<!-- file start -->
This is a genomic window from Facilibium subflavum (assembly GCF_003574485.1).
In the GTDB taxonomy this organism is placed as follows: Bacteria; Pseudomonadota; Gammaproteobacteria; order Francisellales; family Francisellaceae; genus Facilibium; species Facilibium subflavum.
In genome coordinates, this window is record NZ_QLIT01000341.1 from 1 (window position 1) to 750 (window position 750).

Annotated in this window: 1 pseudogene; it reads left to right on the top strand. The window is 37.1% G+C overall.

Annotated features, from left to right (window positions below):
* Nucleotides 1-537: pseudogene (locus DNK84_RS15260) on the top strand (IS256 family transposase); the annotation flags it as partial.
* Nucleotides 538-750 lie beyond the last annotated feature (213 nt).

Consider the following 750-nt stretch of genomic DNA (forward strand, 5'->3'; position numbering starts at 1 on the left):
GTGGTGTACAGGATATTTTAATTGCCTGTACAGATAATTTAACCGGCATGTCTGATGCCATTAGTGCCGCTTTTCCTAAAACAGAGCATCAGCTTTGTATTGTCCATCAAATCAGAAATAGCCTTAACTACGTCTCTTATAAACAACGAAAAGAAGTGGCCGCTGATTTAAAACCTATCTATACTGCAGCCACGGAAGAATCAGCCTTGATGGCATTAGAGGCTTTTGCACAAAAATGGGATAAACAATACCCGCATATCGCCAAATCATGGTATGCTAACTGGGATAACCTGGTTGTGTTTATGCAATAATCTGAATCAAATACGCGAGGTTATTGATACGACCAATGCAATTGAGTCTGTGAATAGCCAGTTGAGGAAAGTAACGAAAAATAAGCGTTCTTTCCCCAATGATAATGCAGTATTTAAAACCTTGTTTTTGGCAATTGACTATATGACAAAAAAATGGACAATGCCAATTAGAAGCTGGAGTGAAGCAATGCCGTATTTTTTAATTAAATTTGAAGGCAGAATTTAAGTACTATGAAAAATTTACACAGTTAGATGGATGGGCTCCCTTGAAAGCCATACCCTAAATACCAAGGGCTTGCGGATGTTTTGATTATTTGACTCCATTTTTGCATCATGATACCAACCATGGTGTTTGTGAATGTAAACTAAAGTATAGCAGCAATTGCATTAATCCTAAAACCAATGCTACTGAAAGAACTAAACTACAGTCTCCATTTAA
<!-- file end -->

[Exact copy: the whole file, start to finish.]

This is a genomic window from Facilibium subflavum (assembly GCF_003574485.1).
In the GTDB taxonomy this organism is placed as follows: Bacteria; Pseudomonadota; Gammaproteobacteria; order Francisellales; family Francisellaceae; genus Facilibium; species Facilibium subflavum.
In genome coordinates, this window is record NZ_QLIT01000341.1 from 1 (window position 1) to 750 (window position 750).

Annotated in this window: 1 pseudogene; it reads left to right on the top strand. The window is 37.1% G+C overall.

Annotated features, from left to right (window positions below):
* Nucleotides 1-537: pseudogene (locus DNK84_RS15260) on the top strand (IS256 family transposase); the annotation flags it as partial.
* Nucleotides 538-750 lie beyond the last annotated feature (213 nt).

Consider the following 750-nt stretch of genomic DNA (forward strand, 5'->3'; position numbering starts at 1 on the left):
GTGGTGTACAGGATATTTTAATTGCCTGTACAGATAATTTAACCGGCATGTCTGATGCCATTAGTGCCGCTTTTCCTAAAACAGAGCATCAGCTTTGTATTGTCCATCAAATCAGAAATAGCCTTAACTACGTCTCTTATAAACAACGAAAAGAAGTGGCCGCTGATTTAAAACCTATCTATACTGCAGCCACGGAAGAATCAGCCTTGATGGCATTAGAGGCTTTTGCACAAAAATGGGATAAACAATACCCGCATATCGCCAAATCATGGTATGCTAACTGGGATAACCTGGTTGTGTTTATGCAATAATCTGAATCAAATACGCGAGGTTATTGATACGACCAATGCAATTGAGTCTGTGAATAGCCAGTTGAGGAAAGTAACGAAAAATAAGCGTTCTTTCCCCAATGATAATGCAGTATTTAAAACCTTGTTTTTGGCAATTGACTATATGACAAAAAAATGGACAATGCCAATTAGAAGCTGGAGTGAAGCAATGCCGTATTTTTTAATTAAATTTGAAGGCAGAATTTAAGTACTATGAAAAATTTACACAGTTAGATGGATGGGCTCCCTTGAAAGCCATACCCTAAATACCAAGGGCTTGCGGATGTTTTGATTATTTGACTCCATTTTTGCATCATGATACCAACCATGGTGTTTGTGAATGTAAACTAAAGTATAGCAGCAATTGCATTAATCCTAAAACCAATGCTACTGAAAGAACTAAACTACAGTCTCCATTTAA